In an effort not to be “spun,” we have, for lack of a better phrase, a “social contract” with the stars, the reps and anyone else with whom we work. Simply, if you lie to Gossip Cop, we won’t work with you again. It’s our “insurance policy,” if you will. That’s not to say, however, that we don’t question or investigate the veracity of their statements. We most certainly do. And as a result, we have found this has led to a unique openness both on the record and on background. While we often include the comments of representatives, as a matter of journalistic policy — and because they’ve been authorized by celebrities to speak on their behalves as de facto primary sources — what they tell us is by no means the deciding factor for what is fact or fiction.

Most significantly, in an effort to provide as much transparency as possible for visitors, beginning on April 4, 2018, we added a “Sources” box underneath each and every article. This is unprecedented in our field. No other entertainment news outlet does this. Now, listed beneath every story are on-the-record comments and additional documentation that show how we arrived at our conclusions. And while the outlets we fact-check routinely base their stories on — and often hide behind — a single, unnamed and untraceable “source,” as part of our commitment to transparency, Gossip Cop openly and very clearly states who our sources are and their relationship to the subject of the claim.

There are rare instances in which celebrities, entertainment executives, or government agencies will only comment on condition of anonymity because publicly speaking out would compromise their professional and financial/personal security, as well as subject them to legal issues. Still, we provide as much detail about them as possible. That said, because of Gossip Cop’s transparency policies, no fact-check will ever be posted unless we can find (and fully annotate) enough other publicly available information, so that visitors can still easily understand and, for the most part, replicate our determinations, irrespective of on-background remarks.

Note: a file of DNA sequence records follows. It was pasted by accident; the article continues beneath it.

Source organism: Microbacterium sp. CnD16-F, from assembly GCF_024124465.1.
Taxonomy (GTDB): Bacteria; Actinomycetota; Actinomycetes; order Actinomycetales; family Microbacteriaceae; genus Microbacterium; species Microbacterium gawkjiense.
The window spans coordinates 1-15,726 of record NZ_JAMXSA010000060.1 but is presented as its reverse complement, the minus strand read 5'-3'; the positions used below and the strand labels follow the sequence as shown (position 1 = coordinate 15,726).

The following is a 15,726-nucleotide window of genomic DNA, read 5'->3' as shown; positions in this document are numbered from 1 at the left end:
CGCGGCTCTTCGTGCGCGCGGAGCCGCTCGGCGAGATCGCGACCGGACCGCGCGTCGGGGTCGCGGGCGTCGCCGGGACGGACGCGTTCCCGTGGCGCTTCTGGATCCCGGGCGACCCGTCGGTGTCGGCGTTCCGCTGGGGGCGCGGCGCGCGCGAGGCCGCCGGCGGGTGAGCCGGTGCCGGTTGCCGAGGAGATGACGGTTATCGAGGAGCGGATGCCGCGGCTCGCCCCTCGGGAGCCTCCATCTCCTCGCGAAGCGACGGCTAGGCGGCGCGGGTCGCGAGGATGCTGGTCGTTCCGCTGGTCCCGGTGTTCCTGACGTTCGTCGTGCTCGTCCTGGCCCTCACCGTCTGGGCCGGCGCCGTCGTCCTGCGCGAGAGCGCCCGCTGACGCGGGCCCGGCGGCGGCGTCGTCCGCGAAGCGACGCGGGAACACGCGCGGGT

Importantly, not every article on the site is a fact-check. We also post run-of-the-mill debunkings. And while some claims are untrue, unless Gossip Cop can present enough back-up material for the reader to come to the same conclusion, we will not mark that story with a blue label above the headline that reads, “Fact Check” (see below). Every “Fact Check,” however, will be labeled as such, present an identifiable claim, have transparent sourcing and back-up materials within the body of the article, as well as citations beneath it, and have a clear conclusion at the bottom of the story that states how we arrived at our determination and meter rating.